Health-care benefits: a true partnership

The fact is any reduction of cost in the U Plan is returned to participants.

This summer, the American Federation of State, County and Municipal Employees Locals 3800 and 3801 claimed the University is unfairly benefiting from overestimates of health-care costs at the expense of employees.

In “The University: a boss like any other,” (opinion, Aug. 18) columnist Nick Woomer, without talking to anyone in the administration about U Plan, reiterated AFSCME’s claims, creating further confusion about U Plan among employees. On Sept. 8, the Daily ran a letter to the editor from one of these employees, who again repeated AFSCME’s claims.

The fact is, any reduction of cost in the U Plan is returned to participants, in proportion to their contribution, in the form of reduced rates.

U Plan – the health-care benefit plan for all University employees – is a partnership between the University and its employees. The integrity and fairness of this compact is critical to U Plan’s long-term success. Employees have a voice in U Plan administration, rates and plan design through the Benefits Advisory Committee, which comprises civil service, a bargaining unit, faculty, and professional and administrative employee group representatives.

AFSCME’s rhetoric, notwithstanding the fact that 2005 U Plan cost projections are lower than previously projected, is truly good news for both employees and the University.

A year ago, community medical trends and U Plan experience led the University to expect medical costs to increase approximately 13.5 percent for 2005, on top of the projected 12.6 percent increase in 2004.

We are now relieved to see “only” an 8.5 percent increase on the horizon for 2005. If that projection holds, costs will still increase at a rate significantly higher than that of general inflation, but not as fast as many other employers are experiencing.

Employees benefit from lower health-care costs. As noted above, any reduction in cost – or more accurately, any mitigation in cost increases – in U Plan is shared with employees, in proportion to their contribution to the plan, in the form of lower rates.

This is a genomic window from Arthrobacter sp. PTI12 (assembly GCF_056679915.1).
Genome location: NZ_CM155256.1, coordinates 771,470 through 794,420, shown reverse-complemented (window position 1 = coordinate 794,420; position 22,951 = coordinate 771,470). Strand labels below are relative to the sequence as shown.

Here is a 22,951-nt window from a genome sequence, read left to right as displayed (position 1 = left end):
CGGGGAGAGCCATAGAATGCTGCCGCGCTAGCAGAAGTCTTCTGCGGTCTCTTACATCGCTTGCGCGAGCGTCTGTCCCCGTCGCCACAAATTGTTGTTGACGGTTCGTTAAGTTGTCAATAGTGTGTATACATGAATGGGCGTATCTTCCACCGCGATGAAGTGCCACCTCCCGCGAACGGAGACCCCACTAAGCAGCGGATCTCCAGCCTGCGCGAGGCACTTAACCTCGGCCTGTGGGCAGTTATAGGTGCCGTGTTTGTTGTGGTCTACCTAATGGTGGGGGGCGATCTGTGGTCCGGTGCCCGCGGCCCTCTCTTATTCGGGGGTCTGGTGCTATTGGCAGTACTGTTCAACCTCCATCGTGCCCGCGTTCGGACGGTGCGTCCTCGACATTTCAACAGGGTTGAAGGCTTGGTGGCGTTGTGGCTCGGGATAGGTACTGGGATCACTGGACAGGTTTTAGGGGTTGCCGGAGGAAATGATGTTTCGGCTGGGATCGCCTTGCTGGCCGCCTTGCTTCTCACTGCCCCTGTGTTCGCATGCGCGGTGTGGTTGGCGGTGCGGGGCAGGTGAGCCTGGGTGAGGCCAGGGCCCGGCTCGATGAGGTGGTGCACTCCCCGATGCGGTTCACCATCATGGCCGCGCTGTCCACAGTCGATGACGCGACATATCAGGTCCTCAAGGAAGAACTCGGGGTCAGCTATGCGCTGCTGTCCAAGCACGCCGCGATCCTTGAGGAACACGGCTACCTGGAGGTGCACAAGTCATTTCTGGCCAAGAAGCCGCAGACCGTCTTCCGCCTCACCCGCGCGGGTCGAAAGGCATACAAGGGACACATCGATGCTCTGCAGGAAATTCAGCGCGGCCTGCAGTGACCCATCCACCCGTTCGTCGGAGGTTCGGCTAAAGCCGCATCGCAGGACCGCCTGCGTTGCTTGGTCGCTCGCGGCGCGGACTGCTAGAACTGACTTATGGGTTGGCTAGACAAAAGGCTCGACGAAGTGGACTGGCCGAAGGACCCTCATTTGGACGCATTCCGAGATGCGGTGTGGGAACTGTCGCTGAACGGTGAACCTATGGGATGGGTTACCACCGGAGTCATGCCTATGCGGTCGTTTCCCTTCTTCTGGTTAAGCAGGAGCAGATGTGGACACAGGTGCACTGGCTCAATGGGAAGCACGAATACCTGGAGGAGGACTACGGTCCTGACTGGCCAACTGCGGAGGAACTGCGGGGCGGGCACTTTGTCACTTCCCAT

In 2005, the University will contribute 90 percent of the premium for individual coverage and 85 percent of the premium for family coverage. Employees will contribute the remaining 10 percent for single, 15 percent for family. The lower trend for 2005 means that, on average, each employee will pay $265 less in premiums in 2005 than he or she would if the medical trend increase had stayed at 13.5 percent.

The University as a whole also benefits from lower health-care costs. Like all employers, the University is facing rapidly increasing health-care costs. In fact, healthcare benefits are one of the University’s main cost drivers.

The University, in partnership with its employees, decided two years ago to create the U Plan and purchase medical coverage separately from the state of Minnesota.

That decision was the right one. U Plan has been a success. Each year, we’ve seen a lower medicalcost trend than we would have experienced had we remained with the state. In fact, since its inception, U Plan has saved the University and its employees more than $13 million in health-care costs through reduced premiums.

It is good news when the University faces lower-than-anticipated costs in U Plan. It means the University has more revenue to dedicate to its core teaching and research mission, and to competitive compensation and benefits for employees, especially important in the face of historic state budget reductions to higher education.

U Plan will continue to evolve. It is critical that employees understand how it works and that its administration is transparent. That is our goal and our commitment.

Dann Chapman is the director of employee benefits at the University. Please send comments to [email protected]